Those who follow my blog have an idea how I’m spending my time as a retired CEO. I’m working – not for money, for fun. Beyond my recreational life (weapons of choice being a tennis racquet or a golf club - on a good day I use both), I’m writing about business leadership, branding and life. I’ve also written a historical novel, although I’m still trying to find a publisher who isn’t afraid to invest in a newbie, grey-haired writer in a market going through drastic change. Bottom line, I love a challenge and I’m every bit as goal-oriented as I was thirty years ago. Fortunately I don’t take myself as seriously as I did in my business days; I no longer fret about my insecurities or fear the political animals lurking in the hallowed hallways of the Zurich head office.
Looming retirement can be awfully daunting to a CEO, especially to those who define themselves by their jobs. Think about the personal and behavioral characteristics of the typical CEO. He (yes, "he" - 97% of Fortune 1000 companies are led by men) is:
2. Energetic and tenacious
3. Passionate and disciplined
In addition, he enjoys his leadership role and the power that goes with it. Imagine how difficult it is for him to keep his ego in check. These 5 characteristics plus ego and power are the very traits that motivate ex-CEOs in their afterlife. Many find satisfaction using their influence to help others. They get behind philanthropic causes with all the zeal and determination they exerted while rising to the top of the corporate ladder. Former CEO of sports apparel maker Russell Corporation, Jack Ward puts his time and money into helping inner-city kids. Warren Staley (Cargill) supports Habitat for Humanity with a hammer, a saw and a wallet. GE's Jack Welch divides his time consulting with companies, travelling, golfing, lecturing at MIT's Sloan School of Management and donating time and money to business education.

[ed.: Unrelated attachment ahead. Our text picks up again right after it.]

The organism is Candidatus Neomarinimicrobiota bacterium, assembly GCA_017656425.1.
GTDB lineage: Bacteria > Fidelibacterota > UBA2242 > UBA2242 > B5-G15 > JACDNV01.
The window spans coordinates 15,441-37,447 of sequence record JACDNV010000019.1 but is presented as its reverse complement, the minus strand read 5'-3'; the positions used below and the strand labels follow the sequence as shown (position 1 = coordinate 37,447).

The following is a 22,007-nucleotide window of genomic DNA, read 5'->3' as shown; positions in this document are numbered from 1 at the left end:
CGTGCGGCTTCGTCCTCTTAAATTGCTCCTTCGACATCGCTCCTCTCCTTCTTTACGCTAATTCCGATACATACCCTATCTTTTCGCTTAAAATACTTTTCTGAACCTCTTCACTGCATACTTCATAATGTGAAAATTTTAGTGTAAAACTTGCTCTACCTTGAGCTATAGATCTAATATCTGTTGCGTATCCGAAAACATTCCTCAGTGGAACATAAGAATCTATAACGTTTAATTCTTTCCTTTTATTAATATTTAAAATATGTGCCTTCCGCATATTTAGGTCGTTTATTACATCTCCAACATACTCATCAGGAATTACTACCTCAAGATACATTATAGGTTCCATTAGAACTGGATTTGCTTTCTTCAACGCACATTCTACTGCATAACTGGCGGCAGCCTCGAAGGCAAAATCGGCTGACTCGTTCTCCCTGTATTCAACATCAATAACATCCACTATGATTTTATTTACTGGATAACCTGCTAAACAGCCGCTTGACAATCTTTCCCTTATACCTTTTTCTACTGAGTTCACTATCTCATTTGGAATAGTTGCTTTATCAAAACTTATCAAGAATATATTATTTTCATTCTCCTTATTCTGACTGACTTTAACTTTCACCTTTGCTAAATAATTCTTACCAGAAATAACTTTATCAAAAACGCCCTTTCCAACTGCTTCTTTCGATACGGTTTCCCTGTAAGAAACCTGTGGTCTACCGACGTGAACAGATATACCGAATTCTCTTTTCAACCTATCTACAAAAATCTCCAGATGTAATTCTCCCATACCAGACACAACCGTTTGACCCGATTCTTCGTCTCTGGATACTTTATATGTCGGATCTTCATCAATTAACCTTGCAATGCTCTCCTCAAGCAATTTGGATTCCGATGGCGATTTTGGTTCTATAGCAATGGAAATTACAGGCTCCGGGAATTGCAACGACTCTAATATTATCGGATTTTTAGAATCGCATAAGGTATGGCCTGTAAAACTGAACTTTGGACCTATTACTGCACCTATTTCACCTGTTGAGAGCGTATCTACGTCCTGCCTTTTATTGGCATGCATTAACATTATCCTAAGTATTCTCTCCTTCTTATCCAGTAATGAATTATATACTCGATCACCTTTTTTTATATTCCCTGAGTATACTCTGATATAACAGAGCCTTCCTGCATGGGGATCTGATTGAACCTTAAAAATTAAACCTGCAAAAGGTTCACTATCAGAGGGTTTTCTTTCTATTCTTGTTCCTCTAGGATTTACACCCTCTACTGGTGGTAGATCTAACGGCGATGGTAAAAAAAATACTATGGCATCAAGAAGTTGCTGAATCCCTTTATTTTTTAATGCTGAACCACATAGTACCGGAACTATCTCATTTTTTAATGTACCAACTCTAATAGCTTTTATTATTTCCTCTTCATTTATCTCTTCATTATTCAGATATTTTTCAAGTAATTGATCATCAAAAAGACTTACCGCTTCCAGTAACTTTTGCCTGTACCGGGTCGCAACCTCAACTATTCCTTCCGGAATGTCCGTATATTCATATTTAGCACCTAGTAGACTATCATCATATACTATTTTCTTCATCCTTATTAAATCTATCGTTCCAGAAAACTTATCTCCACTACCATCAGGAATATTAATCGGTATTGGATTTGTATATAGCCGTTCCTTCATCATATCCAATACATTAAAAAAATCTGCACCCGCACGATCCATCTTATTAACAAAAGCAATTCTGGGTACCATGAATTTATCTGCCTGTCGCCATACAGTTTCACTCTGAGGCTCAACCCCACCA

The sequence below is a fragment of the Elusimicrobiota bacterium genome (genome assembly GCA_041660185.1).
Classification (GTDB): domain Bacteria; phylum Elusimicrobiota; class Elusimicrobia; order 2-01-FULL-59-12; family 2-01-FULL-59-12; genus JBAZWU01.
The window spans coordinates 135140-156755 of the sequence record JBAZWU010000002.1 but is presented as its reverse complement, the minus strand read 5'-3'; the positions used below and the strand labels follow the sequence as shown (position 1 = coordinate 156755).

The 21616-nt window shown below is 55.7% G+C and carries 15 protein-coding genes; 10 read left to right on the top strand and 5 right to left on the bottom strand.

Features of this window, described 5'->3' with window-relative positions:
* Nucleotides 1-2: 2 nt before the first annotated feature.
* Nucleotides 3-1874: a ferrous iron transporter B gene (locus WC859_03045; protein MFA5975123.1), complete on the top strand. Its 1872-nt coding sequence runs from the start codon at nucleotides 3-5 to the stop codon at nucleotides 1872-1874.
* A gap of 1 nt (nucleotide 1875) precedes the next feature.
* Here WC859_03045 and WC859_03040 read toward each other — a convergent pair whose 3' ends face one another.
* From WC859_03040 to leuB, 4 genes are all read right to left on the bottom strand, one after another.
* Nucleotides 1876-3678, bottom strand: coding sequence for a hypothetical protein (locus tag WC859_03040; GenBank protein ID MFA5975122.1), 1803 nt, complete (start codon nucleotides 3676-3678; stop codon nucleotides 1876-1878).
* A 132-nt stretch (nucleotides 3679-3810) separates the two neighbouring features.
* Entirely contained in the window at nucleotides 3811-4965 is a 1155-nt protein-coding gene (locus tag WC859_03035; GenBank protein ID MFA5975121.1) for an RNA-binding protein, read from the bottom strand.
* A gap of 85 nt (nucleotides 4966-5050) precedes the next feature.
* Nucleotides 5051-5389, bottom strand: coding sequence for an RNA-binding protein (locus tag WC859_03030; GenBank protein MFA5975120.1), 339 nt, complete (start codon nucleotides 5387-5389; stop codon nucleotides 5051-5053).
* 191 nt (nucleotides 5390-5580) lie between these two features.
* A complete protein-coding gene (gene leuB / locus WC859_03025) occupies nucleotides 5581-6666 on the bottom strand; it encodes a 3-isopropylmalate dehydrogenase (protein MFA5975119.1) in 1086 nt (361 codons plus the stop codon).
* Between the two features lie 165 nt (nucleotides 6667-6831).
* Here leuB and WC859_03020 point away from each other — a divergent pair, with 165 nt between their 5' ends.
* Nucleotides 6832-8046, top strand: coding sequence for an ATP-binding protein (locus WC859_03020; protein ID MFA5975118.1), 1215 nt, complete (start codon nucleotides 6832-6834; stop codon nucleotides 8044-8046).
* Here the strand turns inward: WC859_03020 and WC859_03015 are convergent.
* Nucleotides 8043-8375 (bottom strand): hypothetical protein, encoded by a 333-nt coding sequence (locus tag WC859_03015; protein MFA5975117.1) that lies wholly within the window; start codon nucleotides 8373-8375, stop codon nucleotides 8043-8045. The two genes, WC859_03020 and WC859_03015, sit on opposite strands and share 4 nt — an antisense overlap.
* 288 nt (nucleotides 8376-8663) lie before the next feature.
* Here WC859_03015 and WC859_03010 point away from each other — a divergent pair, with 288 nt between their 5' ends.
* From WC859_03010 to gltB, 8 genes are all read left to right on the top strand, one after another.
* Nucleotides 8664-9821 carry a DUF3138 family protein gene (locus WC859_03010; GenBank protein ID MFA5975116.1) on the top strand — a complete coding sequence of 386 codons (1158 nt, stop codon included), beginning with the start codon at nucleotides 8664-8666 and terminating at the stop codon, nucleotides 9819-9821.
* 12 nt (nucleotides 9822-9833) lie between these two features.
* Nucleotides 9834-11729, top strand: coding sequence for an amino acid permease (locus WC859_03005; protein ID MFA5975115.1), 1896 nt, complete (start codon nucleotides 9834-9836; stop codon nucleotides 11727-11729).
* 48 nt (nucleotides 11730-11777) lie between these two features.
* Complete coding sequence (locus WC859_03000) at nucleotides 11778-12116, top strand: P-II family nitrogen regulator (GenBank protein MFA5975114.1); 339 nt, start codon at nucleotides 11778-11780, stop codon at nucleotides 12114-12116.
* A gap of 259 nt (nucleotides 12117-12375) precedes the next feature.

But, not every CEO follows this trodden path. Some find happiness pursuing interests that evaded them during the demanding years in the C-suite. At one time I worked for a hard-driving chap who was prematurely pushed out of the corporate cockpit. He was 62, a golden parachute strapped to his back, but no hobbies or interests beyond business. Worried for his mental well-being, his wife bought him lessons in painting. Painting wasn't the answer. But the notion of artistic discovery inspired this lost soul. He embarked on creating life-size, caricature stone sculptures of people he knew. He became an excellent sculptor and a much happier man than he ever was in the executive suite. You could see it in his eyes whenever he spoke of his work and his desire to improve. His glowed.